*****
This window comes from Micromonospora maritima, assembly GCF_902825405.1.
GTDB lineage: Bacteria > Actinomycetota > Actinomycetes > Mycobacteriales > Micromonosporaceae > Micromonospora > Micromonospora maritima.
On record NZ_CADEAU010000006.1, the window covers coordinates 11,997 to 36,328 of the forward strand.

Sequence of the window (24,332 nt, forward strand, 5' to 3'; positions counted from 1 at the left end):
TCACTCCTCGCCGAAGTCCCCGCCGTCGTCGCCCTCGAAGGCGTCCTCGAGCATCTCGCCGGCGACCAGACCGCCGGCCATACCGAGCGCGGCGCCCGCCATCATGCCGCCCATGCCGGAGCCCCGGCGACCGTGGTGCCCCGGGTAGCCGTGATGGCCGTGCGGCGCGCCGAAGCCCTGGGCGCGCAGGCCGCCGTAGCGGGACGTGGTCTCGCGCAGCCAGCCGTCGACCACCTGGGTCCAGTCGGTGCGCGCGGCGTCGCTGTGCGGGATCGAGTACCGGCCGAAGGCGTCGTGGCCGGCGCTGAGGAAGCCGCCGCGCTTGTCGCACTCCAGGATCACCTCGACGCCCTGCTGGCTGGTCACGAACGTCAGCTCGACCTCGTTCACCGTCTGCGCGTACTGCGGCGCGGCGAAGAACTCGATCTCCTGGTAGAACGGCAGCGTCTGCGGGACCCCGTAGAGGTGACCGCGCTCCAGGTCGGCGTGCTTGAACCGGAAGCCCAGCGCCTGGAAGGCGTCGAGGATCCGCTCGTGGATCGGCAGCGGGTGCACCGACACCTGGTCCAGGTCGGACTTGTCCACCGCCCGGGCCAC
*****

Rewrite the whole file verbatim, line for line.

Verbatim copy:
This window comes from Micromonospora maritima, assembly GCF_902825405.1.
GTDB lineage: Bacteria > Actinomycetota > Actinomycetes > Mycobacteriales > Micromonosporaceae > Micromonospora > Micromonospora maritima.
On record NZ_CADEAU010000006.1, the window covers coordinates 11,997 to 36,328 of the forward strand.

Sequence of the window (24,332 nt, forward strand, 5' to 3'; positions counted from 1 at the left end):
TCACTCCTCGCCGAAGTCCCCGCCGTCGTCGCCCTCGAAGGCGTCCTCGAGCATCTCGCCGGCGACCAGACCGCCGGCCATACCGAGCGCGGCGCCCGCCATCATGCCGCCCATGCCGGAGCCCCGGCGACCGTGGTGCCCCGGGTAGCCGTGATGGCCGTGCGGCGCGCCGAAGCCCTGGGCGCGCAGGCCGCCGTAGCGGGACGTGGTCTCGCGCAGCCAGCCGTCGACCACCTGGGTCCAGTCGGTGCGCGCGGCGTCGCTGTGCGGGATCGAGTACCGGCCGAAGGCGTCGTGGCCGGCGCTGAGGAAGCCGCCGCGCTTGTCGCACTCCAGGATCACCTCGACGCCCTGCTGGCTGGTCACGAACGTCAGCTCGACCTCGTTCACCGTCTGCGCGTACTGCGGCGCGGCGAAGAACTCGATCTCCTGGTAGAACGGCAGCGTCTGCGGGACCCCGTAGAGGTGACCGCGCTCCAGGTCGGCGTGCTTGAACCGGAAGCCCAGCGCCTGGAAGGCGTCGAGGATCCGCTCGTGGATCGGCAGCGGGTGCACCGACACCTGGTCCAGGTCGGACTTGTCCACCGCCCGGGCCAC